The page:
Wounded Md. Vet Is First in State for Home Program


David Battle will become the first triple amputee and first Maryland recipient of a house built by Homes For Our Troops.
David Battle will become the first triple amputee and first Maryland recipient of a house built by Homes For Our Troops.

WASHINGTON (Nov. 17, 2008)—When David Battle left his family in Fort Stewart, Ga., in May 2007 to serve in Iraq, he never expected he would return with only one limb.

Almost a year after he was injured in Baghdad, Battle, whose family has moved to the Washington region, will become the first triple amputee and first Maryland recipient of a house built by Homes For Our Troops, a non-profit company that finds volunteers to construct homes for wounded veterans.

On Dec. 18, 2007, a blast from an improvised explosive device took all of Battle's limbs but his left arm. His wife Lakeisa Battle received the news that same day.

"I was very scared, upset and scared," she said. "When I first found out, they only told me that both of his legs were gone. They didn't tell me about his arm."

When he returned to the U.S. on Christmas Day—more than eight months before his tour of duty was to end—Battle and his family moved to Walter Reed Medical Center for additional treatment.

The Battles wanted to return to Georgia to be near family but decided to remain in the area "because of all the therapy David's going to need," his wife said.

After a year of living in a room at Walter Reed's Fisher House, one of 42 community homes for hospitalized veterans nationwide, the Battles are ready to move into a place of their own.

"(I'm just looking forward to) getting out of here," David Battle said.

The Battles, who declined to give their ages, and their four children—ages 2, 14, 16 and 18—will move to their new four-bedroom home in Pasadena sometime next year.

"I am excited about receiving a home from Homes for Our Troops," Lakeisa Battle, a store manager, said. "We are desperately in need of one, and I can't wait until we get it."

John Gonsalves started Homes For Our Troops in 2003 after watching news about a soldier who lost his legs in a convoy attack in Iraq.

Gonsalves, who has a construction background, once built a handicap-accessible home for a couple with a daughter using a wheelchair.

"That's when I got to thinking that this is the kind of home that many of our injured military members are going to need," he said.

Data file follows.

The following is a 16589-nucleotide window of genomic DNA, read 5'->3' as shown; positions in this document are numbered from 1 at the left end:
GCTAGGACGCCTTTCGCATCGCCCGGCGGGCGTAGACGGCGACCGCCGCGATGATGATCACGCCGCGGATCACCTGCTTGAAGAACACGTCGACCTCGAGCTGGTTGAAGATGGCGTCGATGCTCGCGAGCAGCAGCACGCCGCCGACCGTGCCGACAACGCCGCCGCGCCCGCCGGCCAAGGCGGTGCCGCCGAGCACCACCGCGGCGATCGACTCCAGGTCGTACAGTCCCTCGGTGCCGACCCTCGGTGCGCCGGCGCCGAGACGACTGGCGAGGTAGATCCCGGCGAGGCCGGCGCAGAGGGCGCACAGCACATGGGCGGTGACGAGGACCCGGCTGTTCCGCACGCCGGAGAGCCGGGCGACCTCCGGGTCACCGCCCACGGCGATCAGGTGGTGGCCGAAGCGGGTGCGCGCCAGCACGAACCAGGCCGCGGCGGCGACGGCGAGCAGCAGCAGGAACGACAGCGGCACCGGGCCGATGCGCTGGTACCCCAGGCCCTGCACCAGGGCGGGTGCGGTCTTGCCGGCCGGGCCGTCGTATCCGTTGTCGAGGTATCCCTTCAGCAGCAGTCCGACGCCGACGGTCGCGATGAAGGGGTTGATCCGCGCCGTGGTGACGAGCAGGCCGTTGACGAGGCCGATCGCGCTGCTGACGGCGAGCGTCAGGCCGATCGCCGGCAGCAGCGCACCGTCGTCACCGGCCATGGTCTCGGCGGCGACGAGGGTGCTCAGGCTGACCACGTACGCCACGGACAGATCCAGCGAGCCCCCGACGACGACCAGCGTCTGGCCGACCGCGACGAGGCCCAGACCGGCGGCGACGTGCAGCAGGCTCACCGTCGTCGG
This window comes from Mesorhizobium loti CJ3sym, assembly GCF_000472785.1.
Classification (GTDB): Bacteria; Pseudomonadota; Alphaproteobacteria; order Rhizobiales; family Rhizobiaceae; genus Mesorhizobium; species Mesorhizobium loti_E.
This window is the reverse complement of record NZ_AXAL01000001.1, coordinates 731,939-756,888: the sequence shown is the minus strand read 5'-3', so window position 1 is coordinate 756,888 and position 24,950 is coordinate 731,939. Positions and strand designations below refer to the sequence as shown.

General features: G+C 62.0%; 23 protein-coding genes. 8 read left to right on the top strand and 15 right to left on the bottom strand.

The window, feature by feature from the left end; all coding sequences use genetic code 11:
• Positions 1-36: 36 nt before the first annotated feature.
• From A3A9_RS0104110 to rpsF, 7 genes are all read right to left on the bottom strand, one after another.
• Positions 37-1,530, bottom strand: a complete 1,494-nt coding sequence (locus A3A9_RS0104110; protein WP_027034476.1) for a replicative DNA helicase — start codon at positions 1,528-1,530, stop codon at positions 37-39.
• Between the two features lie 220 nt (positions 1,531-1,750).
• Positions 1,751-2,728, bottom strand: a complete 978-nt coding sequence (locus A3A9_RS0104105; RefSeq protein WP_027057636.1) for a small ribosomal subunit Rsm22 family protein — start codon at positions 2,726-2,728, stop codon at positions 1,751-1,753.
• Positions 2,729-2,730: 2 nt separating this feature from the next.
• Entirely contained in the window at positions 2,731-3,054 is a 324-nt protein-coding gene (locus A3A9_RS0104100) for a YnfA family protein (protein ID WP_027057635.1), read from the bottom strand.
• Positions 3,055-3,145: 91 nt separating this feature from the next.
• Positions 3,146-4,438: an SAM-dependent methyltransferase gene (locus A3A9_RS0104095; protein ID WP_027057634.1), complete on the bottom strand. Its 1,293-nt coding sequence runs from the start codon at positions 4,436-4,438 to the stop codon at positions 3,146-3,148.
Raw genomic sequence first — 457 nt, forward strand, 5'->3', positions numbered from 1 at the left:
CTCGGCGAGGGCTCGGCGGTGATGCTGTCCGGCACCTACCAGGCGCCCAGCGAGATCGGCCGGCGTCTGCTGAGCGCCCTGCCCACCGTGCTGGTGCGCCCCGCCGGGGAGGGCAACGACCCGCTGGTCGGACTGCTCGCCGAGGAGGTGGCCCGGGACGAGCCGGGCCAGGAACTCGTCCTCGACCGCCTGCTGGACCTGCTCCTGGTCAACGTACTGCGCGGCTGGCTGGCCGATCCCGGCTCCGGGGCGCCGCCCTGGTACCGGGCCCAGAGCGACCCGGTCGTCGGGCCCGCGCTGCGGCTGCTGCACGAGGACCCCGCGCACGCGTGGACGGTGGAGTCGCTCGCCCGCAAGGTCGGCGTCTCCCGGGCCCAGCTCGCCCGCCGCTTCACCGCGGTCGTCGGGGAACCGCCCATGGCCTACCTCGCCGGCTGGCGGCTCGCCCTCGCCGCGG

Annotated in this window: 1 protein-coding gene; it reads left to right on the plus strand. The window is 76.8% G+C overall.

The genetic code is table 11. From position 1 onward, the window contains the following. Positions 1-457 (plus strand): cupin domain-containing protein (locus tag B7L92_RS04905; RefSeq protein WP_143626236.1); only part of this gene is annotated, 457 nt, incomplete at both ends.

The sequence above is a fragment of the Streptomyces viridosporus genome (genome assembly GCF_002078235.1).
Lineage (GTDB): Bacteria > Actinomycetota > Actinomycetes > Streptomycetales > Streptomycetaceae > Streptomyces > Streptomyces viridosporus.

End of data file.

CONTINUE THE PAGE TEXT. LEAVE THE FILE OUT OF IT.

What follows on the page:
Homes For Our Troops, which is based in Taunton, Mass., has completed 33 homes and has 19 in progress in 24 states.

"There's nothing else I would rather do than what I'm doing now," Gonsalves said. "After Sept. 11, there was a void in my life of, you know, 'What am I doing for my country?'"

Homes For Our Troops' drew on its relationship with METALCON, the Metal Construction Association, to help with the Battles' new home.

At its annual show this year at the Baltimore Convention Center, METALCON built a steel-framed structure designed specifically for the Battles.

Former Marines Spencer Padgett and Aaron Drummond of Arrisbrook Builders, an Ellicott City-based construction company made up of Naval Academy and West Point graduates, volunteered to build the rest of the home.

"We've always looked for ways to give back to the people that are doing what we're no longer able to do or not doing in terms of service," Padgett, the company's founder, said.

They broke ground on the home the first week of October. Now, Padgett said, the foundation is in, and they are framing the house.

"It will be the New Year before it's done," he said. "We don't know exactly when. ... We're building it as quickly as we can because obviously we want the Battles to get in there and get comfortable in their new home soon."

The house will be a single-level to accommodate Battle's disability.

"The hallways, the doorways, all the counters, cabinets and so on in the house are designed so he will be able to maneuver his wheelchair around without any barriers," Padgett said.

To increase Battle's mobility, Drummond said they are attaching a harness to the ceiling. It will be tracked to connect Battle's bedroom, closet and bathroom so he can move without his wheelchair.

The innovative features extend beyond Battle's amenities. The house is being built out of metal, Padgett said, so it will be sturdy and energy efficient.

Padgett and Drummond said they will donate their construction services to Homes For Our Troops whenever a house needs to be built in Maryland.

Gonsalves said he hopes his organization can continue finding volunteers to provide the service.

"All we're asking people to do is volunteer for the greatest volunteers that we have in this country, (which) is the men and women of the military," he said. "It's just a really remarkable way to give back."

Capital News Service contributed to this report.

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